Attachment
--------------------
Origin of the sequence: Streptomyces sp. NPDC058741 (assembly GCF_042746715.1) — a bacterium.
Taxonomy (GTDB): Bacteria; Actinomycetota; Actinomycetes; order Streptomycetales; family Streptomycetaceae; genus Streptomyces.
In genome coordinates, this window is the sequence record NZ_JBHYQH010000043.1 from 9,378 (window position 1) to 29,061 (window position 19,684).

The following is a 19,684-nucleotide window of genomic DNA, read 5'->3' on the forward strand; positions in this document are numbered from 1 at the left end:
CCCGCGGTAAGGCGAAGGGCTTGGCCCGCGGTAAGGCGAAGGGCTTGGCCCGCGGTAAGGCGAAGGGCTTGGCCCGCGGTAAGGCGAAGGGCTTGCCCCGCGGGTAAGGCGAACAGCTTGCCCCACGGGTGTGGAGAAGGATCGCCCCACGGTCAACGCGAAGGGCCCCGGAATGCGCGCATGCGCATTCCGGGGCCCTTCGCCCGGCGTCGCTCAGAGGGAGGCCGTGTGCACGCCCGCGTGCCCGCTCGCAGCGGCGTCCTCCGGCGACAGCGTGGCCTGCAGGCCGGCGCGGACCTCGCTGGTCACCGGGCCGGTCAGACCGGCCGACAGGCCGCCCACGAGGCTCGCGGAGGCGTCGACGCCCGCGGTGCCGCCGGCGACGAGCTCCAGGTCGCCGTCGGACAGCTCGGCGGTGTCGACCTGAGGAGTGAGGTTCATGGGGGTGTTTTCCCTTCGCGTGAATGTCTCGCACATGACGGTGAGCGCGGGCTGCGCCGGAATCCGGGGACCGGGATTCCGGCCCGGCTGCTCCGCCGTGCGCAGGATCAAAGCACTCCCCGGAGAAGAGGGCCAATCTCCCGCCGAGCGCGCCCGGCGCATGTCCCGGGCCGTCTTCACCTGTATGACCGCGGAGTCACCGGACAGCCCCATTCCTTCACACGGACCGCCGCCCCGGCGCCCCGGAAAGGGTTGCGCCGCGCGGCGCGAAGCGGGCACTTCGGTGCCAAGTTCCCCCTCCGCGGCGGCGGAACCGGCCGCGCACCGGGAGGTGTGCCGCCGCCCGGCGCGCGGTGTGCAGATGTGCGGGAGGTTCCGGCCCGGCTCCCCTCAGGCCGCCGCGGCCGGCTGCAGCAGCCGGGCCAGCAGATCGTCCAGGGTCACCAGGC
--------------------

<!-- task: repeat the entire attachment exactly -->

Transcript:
Origin of the sequence: Streptomyces sp. NPDC058741 (assembly GCF_042746715.1) — a bacterium.
Taxonomy (GTDB): Bacteria; Actinomycetota; Actinomycetes; order Streptomycetales; family Streptomycetaceae; genus Streptomyces.
In genome coordinates, this window is the sequence record NZ_JBHYQH010000043.1 from 9,378 (window position 1) to 29,061 (window position 19,684).

The following is a 19,684-nucleotide window of genomic DNA, read 5'->3' on the forward strand; positions in this document are numbered from 1 at the left end:
CCCGCGGTAAGGCGAAGGGCTTGGCCCGCGGTAAGGCGAAGGGCTTGGCCCGCGGTAAGGCGAAGGGCTTGGCCCGCGGTAAGGCGAAGGGCTTGCCCCGCGGGTAAGGCGAACAGCTTGCCCCACGGGTGTGGAGAAGGATCGCCCCACGGTCAACGCGAAGGGCCCCGGAATGCGCGCATGCGCATTCCGGGGCCCTTCGCCCGGCGTCGCTCAGAGGGAGGCCGTGTGCACGCCCGCGTGCCCGCTCGCAGCGGCGTCCTCCGGCGACAGCGTGGCCTGCAGGCCGGCGCGGACCTCGCTGGTCACCGGGCCGGTCAGACCGGCCGACAGGCCGCCCACGAGGCTCGCGGAGGCGTCGACGCCCGCGGTGCCGCCGGCGACGAGCTCCAGGTCGCCGTCGGACAGCTCGGCGGTGTCGACCTGAGGAGTGAGGTTCATGGGGGTGTTTTCCCTTCGCGTGAATGTCTCGCACATGACGGTGAGCGCGGGCTGCGCCGGAATCCGGGGACCGGGATTCCGGCCCGGCTGCTCCGCCGTGCGCAGGATCAAAGCACTCCCCGGAGAAGAGGGCCAATCTCCCGCCGAGCGCGCCCGGCGCATGTCCCGGGCCGTCTTCACCTGTATGACCGCGGAGTCACCGGACAGCCCCATTCCTTCACACGGACCGCCGCCCCGGCGCCCCGGAAAGGGTTGCGCCGCGCGGCGCGAAGCGGGCACTTCGGTGCCAAGTTCCCCCTCCGCGGCGGCGGAACCGGCCGCGCACCGGGAGGTGTGCCGCCGCCCGGCGCGCGGTGTGCAGATGTGCGGGAGGTTCCGGCCCGGCTCCCCTCAGGCCGCCGCGGCCGGCTGCAGCAGCCGGGCCAGCAGATCGTCCAGGGTCACCAGGC